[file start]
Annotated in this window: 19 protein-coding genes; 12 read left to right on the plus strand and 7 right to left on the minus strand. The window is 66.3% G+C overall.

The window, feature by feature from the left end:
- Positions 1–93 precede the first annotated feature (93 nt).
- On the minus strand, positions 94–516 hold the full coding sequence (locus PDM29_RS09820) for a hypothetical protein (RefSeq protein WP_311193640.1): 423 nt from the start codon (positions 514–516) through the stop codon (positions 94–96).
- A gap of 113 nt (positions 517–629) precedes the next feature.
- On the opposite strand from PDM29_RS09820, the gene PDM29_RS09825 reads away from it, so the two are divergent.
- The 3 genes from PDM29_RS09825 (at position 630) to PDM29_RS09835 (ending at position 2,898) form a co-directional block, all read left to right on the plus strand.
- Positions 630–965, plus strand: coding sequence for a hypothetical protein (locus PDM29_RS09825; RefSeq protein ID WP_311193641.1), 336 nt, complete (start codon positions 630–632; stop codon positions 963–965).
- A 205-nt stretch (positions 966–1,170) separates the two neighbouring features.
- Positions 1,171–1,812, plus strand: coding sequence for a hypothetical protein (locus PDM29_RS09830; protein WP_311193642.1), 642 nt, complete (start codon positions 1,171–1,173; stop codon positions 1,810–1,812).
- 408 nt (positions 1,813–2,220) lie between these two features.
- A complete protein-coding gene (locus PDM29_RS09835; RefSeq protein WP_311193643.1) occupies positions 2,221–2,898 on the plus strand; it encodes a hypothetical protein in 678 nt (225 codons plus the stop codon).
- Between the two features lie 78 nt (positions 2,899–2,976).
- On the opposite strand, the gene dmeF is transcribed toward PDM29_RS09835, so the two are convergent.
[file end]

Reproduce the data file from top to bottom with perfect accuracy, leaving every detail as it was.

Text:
Annotated in this window: 19 protein-coding genes; 12 read left to right on the plus strand and 7 right to left on the minus strand. The window is 66.3% G+C overall.

The window, feature by feature from the left end:
- Positions 1–93 precede the first annotated feature (93 nt).
- On the minus strand, positions 94–516 hold the full coding sequence (locus PDM29_RS09820) for a hypothetical protein (RefSeq protein WP_311193640.1): 423 nt from the start codon (positions 514–516) through the stop codon (positions 94–96).
- A gap of 113 nt (positions 517–629) precedes the next feature.
- On the opposite strand from PDM29_RS09820, the gene PDM29_RS09825 reads away from it, so the two are divergent.
- The 3 genes from PDM29_RS09825 (at position 630) to PDM29_RS09835 (ending at position 2,898) form a co-directional block, all read left to right on the plus strand.
- Positions 630–965, plus strand: coding sequence for a hypothetical protein (locus PDM29_RS09825; RefSeq protein ID WP_311193641.1), 336 nt, complete (start codon positions 630–632; stop codon positions 963–965).
- A 205-nt stretch (positions 966–1,170) separates the two neighbouring features.
- Positions 1,171–1,812, plus strand: coding sequence for a hypothetical protein (locus PDM29_RS09830; protein WP_311193642.1), 642 nt, complete (start codon positions 1,171–1,173; stop codon positions 1,810–1,812).
- 408 nt (positions 1,813–2,220) lie between these two features.
- A complete protein-coding gene (locus PDM29_RS09835; RefSeq protein WP_311193643.1) occupies positions 2,221–2,898 on the plus strand; it encodes a hypothetical protein in 678 nt (225 codons plus the stop codon).
- Between the two features lie 78 nt (positions 2,899–2,976).
- On the opposite strand, the gene dmeF is transcribed toward PDM29_RS09835, so the two are convergent.